Tangible environments can allow for the teaching of very high order thinking, no doubt about that. If you have ever played serious board games like settlers of Catlan or Puerto Rico, you are well aware that your neurons are fully engaged. For a fantastic example in education check out this ted talk by John Hunter on the World Peace Game. But how much is the naturality of the interface a key factor? How much is the context / interaction? Could they reach the same heights with a purely online settings. There is some projects that show promises, like games for social change. In particular, Evoke, by the institute for the future. There is a great video on the Colbert Report (ignore the early banter)

    World Peace Game, Evoke, serious board games. What they do is provide game mechanics that allow for rich game plays and letting the users / players determine the game, as a function of their skills and personal preferences. How can you integrate this type of program within a curriculum? Evaluate students against standards?

  • Marielle Lange 26 Apr 2011 11:37pm () in Can the iPad reach children that other tech can't reach?

    On haptic, a question worth considering is the contribution of the app store. Could it be that it benefitted the special needs market more than the touch interface?

  • Marielle Lange 26 Apr 2011 11:28pm () in Can the iPad reach children that other tech can't reach?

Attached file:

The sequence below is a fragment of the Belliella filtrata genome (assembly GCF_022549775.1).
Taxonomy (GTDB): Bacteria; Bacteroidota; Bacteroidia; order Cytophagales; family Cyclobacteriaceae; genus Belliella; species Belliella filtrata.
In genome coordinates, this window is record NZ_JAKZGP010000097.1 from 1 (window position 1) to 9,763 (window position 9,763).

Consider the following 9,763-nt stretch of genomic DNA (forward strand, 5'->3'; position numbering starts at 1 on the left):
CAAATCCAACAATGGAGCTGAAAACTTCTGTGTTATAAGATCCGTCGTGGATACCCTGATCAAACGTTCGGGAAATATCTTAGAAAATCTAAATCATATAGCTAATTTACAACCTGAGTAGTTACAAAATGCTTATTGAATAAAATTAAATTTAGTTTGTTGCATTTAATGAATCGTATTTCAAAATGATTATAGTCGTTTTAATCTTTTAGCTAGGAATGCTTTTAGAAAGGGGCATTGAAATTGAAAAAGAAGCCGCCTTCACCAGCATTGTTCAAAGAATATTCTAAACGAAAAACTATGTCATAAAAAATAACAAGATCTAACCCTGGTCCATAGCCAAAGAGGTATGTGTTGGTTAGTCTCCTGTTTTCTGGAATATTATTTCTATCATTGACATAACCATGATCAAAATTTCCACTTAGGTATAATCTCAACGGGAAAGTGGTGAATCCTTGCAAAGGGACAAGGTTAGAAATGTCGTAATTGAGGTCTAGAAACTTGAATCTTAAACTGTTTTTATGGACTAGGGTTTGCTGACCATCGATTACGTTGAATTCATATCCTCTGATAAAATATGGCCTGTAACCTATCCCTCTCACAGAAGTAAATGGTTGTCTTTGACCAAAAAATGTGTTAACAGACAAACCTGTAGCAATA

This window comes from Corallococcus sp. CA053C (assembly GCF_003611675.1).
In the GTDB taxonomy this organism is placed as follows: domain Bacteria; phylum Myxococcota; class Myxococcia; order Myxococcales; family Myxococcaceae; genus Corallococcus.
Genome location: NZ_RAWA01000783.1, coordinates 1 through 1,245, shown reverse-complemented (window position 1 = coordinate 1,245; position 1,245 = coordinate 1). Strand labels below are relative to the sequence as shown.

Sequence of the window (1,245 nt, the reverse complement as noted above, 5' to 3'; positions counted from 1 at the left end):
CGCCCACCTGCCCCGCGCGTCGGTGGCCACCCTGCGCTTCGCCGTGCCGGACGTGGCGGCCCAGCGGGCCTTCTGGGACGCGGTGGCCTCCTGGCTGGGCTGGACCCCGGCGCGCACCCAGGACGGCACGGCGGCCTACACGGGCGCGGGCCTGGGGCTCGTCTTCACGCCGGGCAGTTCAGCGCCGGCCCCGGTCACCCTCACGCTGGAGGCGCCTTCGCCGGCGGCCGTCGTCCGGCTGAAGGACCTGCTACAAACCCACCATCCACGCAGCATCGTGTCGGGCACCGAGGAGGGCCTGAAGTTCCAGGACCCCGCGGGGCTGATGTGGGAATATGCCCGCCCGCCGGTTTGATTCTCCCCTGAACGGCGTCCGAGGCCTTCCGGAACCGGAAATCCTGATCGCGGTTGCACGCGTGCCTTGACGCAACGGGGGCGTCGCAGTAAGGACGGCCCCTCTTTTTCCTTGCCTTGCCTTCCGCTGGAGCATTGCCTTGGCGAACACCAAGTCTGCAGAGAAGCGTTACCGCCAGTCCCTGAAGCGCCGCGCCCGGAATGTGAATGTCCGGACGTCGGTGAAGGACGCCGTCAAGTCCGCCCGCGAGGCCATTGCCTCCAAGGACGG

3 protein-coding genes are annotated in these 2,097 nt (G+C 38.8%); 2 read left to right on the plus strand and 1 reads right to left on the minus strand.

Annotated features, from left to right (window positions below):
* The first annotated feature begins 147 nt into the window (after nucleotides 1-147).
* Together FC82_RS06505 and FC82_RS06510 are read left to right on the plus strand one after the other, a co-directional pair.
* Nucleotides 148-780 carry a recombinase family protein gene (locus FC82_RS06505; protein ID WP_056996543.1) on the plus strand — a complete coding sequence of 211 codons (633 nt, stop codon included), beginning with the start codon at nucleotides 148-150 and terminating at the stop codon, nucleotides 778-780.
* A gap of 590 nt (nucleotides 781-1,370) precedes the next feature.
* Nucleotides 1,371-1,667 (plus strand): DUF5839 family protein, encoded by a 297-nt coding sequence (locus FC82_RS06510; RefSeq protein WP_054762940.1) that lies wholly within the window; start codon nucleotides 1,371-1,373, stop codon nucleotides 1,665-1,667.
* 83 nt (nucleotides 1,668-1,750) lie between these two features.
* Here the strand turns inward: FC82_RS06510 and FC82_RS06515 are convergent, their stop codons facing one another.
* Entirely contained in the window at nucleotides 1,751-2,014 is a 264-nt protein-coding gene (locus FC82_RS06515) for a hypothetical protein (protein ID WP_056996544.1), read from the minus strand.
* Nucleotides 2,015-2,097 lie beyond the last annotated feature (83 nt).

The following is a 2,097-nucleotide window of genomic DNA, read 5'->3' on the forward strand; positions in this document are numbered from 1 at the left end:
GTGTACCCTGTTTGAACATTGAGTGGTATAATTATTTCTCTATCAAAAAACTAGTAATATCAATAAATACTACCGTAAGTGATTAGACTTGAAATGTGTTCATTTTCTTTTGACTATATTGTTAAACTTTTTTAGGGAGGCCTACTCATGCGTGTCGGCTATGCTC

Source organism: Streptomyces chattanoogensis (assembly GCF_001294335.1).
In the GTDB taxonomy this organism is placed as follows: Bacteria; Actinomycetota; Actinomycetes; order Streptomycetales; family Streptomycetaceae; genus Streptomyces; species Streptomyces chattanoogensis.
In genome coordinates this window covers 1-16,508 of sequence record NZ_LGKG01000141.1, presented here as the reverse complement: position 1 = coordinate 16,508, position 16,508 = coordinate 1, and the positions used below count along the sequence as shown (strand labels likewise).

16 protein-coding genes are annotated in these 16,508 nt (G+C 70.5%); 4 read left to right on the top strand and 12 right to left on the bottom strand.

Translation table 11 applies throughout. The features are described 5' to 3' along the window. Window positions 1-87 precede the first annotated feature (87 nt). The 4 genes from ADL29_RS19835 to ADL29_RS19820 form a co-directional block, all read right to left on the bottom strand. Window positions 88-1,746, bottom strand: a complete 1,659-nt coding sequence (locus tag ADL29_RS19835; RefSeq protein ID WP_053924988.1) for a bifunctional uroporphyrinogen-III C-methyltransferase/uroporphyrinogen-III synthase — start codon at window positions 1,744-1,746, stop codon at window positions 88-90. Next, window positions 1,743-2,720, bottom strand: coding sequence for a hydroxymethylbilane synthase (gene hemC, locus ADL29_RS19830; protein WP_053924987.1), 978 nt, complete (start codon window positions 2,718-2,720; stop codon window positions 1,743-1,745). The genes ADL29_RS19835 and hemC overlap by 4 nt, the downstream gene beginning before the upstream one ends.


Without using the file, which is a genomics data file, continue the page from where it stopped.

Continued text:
This made me think of this article, computers as a condom, by Seymour Papert.

  • Marielle Lange 13 Apr 2011 2:39am () in Overview of group activity on group homepage by default?

    Be careful you two, you may have me join the long queue of people who would want to be part of Core. (And I really tend to run away from official education associations). Keep up the great work.

    Getting people there. "contracts in place to help educators learn more about working in a blended way, in online spaces". Hum, all that I have read suggests that teaching people about it has limited impact. Yes, you will get people network. Make friends. Reply to discussions. But you won't have collaboration. That is collaborative problem-solving. Though there are some great examples of collaborative projects in NZ, collaborative practices are far from widespread.

    This issue is discussed in The 90-9-1 Collaboration Paradox: Orgs Should Aim To Reverse It and Participation inequality.